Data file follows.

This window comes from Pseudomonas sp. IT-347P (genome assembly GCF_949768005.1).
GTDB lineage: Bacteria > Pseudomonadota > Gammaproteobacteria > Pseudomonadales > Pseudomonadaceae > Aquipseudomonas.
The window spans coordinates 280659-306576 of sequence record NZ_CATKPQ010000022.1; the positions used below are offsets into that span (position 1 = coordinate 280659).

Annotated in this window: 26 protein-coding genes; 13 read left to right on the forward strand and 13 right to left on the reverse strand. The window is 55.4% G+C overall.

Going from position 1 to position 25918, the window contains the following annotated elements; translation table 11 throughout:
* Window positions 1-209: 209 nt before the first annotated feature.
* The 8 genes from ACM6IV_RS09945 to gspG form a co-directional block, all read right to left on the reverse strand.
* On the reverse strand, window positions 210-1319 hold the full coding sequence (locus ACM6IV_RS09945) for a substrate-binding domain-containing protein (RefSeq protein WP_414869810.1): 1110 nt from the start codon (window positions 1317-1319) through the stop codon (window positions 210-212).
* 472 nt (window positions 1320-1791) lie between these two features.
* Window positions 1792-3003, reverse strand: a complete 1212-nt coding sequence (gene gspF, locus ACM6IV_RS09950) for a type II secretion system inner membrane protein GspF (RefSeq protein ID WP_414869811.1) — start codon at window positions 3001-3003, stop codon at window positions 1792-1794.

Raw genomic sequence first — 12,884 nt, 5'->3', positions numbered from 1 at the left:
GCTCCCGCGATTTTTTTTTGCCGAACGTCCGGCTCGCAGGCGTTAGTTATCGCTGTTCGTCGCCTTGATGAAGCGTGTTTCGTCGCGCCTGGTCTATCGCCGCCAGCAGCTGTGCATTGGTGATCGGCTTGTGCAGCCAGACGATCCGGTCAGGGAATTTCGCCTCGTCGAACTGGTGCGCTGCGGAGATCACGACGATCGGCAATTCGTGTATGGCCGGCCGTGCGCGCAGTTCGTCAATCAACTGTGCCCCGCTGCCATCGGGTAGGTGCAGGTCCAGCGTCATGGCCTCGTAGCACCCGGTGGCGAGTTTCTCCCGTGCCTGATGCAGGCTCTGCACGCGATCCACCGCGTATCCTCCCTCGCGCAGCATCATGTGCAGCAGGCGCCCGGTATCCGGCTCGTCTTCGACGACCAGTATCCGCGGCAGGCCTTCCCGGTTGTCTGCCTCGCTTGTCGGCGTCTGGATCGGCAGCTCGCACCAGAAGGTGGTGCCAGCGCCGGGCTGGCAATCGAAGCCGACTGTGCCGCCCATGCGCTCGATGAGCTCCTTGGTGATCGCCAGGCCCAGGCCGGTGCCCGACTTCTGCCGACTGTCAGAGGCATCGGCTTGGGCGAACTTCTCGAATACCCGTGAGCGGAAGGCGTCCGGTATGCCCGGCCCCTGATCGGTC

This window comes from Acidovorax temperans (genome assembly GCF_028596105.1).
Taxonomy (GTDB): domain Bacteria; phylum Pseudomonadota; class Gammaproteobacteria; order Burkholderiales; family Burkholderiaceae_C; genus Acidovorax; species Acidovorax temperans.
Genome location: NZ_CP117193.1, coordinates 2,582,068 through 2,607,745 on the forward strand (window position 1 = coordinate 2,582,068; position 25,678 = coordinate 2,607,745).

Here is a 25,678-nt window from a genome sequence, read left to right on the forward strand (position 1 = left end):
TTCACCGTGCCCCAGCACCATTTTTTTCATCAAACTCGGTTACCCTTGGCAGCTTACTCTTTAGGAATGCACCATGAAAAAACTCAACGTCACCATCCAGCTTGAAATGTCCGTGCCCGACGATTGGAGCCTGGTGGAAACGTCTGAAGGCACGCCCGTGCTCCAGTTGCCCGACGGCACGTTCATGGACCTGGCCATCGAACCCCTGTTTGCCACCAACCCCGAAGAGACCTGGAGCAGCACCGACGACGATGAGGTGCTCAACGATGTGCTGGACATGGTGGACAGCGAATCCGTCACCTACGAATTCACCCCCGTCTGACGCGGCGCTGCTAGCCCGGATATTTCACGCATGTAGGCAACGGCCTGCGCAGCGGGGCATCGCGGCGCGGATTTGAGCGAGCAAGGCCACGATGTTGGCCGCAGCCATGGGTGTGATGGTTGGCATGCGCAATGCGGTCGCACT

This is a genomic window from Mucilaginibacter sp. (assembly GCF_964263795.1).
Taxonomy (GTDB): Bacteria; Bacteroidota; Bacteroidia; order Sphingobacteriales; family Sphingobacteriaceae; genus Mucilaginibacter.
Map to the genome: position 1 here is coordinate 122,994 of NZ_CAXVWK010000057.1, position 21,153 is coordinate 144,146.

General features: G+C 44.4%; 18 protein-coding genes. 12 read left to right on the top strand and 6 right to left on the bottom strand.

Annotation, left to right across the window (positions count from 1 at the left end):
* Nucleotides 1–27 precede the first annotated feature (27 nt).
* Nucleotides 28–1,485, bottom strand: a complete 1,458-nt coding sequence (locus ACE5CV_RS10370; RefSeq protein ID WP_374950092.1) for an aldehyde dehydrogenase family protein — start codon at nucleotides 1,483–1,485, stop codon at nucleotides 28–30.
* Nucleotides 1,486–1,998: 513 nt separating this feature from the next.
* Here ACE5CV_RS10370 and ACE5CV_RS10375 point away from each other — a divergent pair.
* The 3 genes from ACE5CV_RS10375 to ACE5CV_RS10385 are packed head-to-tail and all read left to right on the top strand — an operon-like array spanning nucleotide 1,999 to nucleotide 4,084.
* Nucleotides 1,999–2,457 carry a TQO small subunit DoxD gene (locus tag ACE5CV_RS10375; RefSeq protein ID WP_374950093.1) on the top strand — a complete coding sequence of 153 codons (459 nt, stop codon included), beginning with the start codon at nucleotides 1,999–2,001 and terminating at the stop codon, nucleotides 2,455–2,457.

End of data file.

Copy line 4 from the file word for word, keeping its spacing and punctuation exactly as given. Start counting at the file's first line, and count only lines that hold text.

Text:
Annotated in this window: 26 protein-coding genes; 13 read left to right on the forward strand and 13 right to left on the reverse strand. The window is 55.4% G+C overall.